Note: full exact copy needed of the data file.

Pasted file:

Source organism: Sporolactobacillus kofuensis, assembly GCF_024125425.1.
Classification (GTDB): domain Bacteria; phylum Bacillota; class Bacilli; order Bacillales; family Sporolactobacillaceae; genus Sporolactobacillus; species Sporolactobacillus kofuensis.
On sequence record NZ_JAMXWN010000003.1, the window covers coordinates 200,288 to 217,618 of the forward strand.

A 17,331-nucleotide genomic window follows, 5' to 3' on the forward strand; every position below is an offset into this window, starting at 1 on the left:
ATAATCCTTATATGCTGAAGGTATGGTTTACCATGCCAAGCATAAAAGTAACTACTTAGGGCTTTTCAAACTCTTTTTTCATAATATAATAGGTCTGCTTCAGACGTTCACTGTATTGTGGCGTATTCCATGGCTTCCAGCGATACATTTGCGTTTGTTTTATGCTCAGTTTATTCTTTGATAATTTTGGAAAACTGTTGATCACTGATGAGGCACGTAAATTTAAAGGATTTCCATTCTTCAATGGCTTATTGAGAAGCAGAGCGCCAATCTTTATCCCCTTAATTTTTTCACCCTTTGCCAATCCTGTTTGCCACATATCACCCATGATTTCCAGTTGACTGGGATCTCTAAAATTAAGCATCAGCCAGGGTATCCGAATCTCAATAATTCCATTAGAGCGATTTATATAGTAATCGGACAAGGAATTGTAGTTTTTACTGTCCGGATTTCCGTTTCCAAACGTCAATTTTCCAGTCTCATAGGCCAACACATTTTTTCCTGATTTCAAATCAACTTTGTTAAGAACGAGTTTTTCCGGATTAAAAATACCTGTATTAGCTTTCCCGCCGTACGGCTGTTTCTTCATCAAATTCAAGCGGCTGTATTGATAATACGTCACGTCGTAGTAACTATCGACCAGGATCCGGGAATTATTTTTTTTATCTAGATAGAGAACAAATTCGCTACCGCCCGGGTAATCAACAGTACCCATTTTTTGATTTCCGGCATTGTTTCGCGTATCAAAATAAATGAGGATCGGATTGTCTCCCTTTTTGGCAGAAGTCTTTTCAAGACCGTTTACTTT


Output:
Source organism: Sporolactobacillus kofuensis, assembly GCF_024125425.1.
Classification (GTDB): domain Bacteria; phylum Bacillota; class Bacilli; order Bacillales; family Sporolactobacillaceae; genus Sporolactobacillus; species Sporolactobacillus kofuensis.
On sequence record NZ_JAMXWN010000003.1, the window covers coordinates 200,288 to 217,618 of the forward strand.

A 17,331-nucleotide genomic window follows, 5' to 3' on the forward strand; every position below is an offset into this window, starting at 1 on the left:
ATAATCCTTATATGCTGAAGGTATGGTTTACCATGCCAAGCATAAAAGTAACTACTTAGGGCTTTTCAAACTCTTTTTTCATAATATAATAGGTCTGCTTCAGACGTTCACTGTATTGTGGCGTATTCCATGGCTTCCAGCGATACATTTGCGTTTGTTTTATGCTCAGTTTATTCTTTGATAATTTTGGAAAACTGTTGATCACTGATGAGGCACGTAAATTTAAAGGATTTCCATTCTTCAATGGCTTATTGAGAAGCAGAGCGCCAATCTTTATCCCCTTAATTTTTTCACCCTTTGCCAATCCTGTTTGCCACATATCACCCATGATTTCCAGTTGACTGGGATCTCTAAAATTAAGCATCAGCCAGGGTATCCGAATCTCAATAATTCCATTAGAGCGATTTATATAGTAATCGGACAAGGAATTGTAGTTTTTACTGTCCGGATTTCCGTTTCCAAACGTCAATTTTCCAGTCTCATAGGCCAACACATTTTTTCCTGATTTCAAATCAACTTTGTTAAGAACGAGTTTTTCCGGATTAAAAATACCTGTATTAGCTTTCCCGCCGTACGGCTGTTTCTTCATCAAATTCAAGCGGCTGTATTGATAATACGTCACGTCGTAGTAACTATCGACCAGGATCCGGGAATTATTTTTTTTATCTAGATAGAGAACAAATTCGCTACCGCCCGGGTAATCAACAGTACCCATTTTTTGATTTCCGGCATTGTTTCGCGTATCAAAATAAATGAGGATCGGATTGTCTCCCTTTTTGGCAGAAGTCTTTTCAAGACCGTTTACTTT